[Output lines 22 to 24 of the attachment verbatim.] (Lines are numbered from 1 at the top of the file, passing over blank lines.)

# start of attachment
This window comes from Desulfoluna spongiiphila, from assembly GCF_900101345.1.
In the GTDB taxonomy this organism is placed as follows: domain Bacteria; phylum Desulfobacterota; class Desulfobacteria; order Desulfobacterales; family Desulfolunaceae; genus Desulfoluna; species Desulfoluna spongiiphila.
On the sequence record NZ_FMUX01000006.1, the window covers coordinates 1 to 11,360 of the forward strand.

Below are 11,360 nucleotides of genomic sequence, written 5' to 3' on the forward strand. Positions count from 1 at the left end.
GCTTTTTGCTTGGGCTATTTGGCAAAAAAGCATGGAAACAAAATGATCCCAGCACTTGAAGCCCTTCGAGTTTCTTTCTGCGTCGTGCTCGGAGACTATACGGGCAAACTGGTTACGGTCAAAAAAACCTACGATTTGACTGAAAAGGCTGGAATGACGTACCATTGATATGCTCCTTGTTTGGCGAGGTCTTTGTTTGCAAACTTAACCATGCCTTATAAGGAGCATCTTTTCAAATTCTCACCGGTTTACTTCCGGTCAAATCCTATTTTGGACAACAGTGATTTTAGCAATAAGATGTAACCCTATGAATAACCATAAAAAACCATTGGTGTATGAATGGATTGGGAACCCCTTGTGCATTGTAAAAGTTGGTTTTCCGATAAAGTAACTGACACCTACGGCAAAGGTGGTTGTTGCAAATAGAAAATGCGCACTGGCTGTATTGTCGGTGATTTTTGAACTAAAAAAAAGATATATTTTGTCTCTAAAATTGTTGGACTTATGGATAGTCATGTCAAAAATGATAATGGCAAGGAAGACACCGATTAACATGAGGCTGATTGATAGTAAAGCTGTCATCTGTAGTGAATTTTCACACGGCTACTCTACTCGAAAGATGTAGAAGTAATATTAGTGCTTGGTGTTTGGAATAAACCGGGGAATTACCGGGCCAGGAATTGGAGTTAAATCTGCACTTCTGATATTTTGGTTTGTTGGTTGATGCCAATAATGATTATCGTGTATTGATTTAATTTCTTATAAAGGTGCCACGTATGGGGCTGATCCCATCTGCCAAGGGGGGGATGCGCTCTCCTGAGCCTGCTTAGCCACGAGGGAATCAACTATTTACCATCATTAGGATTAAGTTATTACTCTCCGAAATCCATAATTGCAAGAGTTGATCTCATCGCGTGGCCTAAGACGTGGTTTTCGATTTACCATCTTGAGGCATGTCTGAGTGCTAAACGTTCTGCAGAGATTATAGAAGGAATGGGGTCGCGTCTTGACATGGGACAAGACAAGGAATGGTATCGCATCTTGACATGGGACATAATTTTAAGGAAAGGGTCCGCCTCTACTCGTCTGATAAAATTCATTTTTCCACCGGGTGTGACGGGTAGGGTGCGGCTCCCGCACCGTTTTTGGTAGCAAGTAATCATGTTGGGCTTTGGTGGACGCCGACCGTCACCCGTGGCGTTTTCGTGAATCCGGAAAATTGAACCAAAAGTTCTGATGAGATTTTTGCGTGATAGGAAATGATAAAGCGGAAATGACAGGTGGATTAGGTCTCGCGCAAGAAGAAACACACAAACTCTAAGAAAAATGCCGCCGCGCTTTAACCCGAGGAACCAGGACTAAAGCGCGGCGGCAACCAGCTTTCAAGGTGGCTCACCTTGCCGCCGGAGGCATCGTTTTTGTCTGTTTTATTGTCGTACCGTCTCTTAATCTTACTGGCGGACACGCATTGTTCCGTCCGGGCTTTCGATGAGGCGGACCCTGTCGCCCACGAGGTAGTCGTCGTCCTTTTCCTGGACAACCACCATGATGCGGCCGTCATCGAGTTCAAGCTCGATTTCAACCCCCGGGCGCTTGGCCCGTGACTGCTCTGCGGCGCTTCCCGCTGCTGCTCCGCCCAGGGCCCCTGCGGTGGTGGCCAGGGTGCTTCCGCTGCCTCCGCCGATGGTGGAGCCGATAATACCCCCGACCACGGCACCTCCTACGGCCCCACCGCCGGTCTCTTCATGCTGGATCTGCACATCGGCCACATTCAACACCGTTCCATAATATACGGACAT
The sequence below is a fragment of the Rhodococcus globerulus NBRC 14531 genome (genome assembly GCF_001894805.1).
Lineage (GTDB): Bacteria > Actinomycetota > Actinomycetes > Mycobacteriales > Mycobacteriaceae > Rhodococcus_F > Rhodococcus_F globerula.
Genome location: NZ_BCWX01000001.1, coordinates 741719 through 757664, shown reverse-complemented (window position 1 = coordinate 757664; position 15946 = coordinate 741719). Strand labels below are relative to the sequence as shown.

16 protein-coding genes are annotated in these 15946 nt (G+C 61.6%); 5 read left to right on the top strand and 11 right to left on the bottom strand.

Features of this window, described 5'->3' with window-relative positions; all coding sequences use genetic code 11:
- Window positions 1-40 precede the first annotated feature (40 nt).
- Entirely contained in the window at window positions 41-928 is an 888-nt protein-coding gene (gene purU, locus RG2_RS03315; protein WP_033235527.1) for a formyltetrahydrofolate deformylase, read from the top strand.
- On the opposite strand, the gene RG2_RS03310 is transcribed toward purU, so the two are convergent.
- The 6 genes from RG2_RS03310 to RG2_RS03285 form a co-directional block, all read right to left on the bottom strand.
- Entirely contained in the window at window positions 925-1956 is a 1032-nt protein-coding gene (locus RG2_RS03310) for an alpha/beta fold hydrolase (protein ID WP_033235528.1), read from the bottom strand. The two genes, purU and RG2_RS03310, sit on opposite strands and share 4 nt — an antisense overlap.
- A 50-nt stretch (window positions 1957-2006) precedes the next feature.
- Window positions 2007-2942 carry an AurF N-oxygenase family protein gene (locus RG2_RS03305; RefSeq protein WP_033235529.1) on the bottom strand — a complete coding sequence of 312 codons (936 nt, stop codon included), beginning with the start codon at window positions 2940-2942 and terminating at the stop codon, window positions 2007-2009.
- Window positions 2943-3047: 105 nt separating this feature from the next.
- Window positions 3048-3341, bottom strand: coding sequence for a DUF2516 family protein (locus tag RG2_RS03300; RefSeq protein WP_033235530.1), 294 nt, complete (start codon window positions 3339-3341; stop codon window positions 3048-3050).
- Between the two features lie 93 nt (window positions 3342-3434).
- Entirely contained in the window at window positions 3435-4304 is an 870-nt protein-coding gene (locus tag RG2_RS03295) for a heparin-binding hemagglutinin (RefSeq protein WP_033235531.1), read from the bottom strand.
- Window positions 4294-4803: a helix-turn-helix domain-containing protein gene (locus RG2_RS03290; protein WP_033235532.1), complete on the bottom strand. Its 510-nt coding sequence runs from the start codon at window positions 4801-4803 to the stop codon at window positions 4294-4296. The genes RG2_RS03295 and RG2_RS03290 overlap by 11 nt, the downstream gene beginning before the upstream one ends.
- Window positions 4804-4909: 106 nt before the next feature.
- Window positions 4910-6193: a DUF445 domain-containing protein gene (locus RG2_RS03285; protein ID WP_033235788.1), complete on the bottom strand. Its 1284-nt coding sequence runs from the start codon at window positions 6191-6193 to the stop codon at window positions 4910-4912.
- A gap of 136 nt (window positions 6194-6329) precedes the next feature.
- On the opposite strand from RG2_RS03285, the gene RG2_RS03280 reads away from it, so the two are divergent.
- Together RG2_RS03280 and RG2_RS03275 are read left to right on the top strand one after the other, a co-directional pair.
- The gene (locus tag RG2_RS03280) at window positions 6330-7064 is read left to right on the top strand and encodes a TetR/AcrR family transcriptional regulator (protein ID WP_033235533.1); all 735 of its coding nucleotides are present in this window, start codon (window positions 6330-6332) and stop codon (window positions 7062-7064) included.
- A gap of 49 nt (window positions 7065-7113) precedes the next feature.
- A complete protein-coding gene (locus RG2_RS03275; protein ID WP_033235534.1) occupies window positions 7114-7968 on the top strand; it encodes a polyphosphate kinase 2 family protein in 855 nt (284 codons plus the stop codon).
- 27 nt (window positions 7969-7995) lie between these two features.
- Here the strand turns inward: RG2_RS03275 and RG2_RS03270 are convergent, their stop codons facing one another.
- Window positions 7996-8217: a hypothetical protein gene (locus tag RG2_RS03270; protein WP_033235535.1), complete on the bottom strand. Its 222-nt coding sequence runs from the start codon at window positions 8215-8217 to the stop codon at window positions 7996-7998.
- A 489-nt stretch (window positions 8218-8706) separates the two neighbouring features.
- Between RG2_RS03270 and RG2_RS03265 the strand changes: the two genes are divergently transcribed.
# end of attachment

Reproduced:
- Window positions 4294-4803: a helix-turn-helix domain-containing protein gene (locus RG2_RS03290; protein WP_033235532.1), complete on the bottom strand. Its 510-nt coding sequence runs from the start codon at window positions 4801-4803 to the stop codon at window positions 4294-4296. The genes RG2_RS03295 and RG2_RS03290 overlap by 11 nt, the downstream gene beginning before the upstream one ends.
- Window positions 4804-4909: 106 nt before the next feature.
- Window positions 4910-6193: a DUF445 domain-containing protein gene (locus RG2_RS03285; protein ID WP_033235788.1), complete on the bottom strand. Its 1284-nt coding sequence runs from the start codon at window positions 6191-6193 to the stop codon at window positions 4910-4912.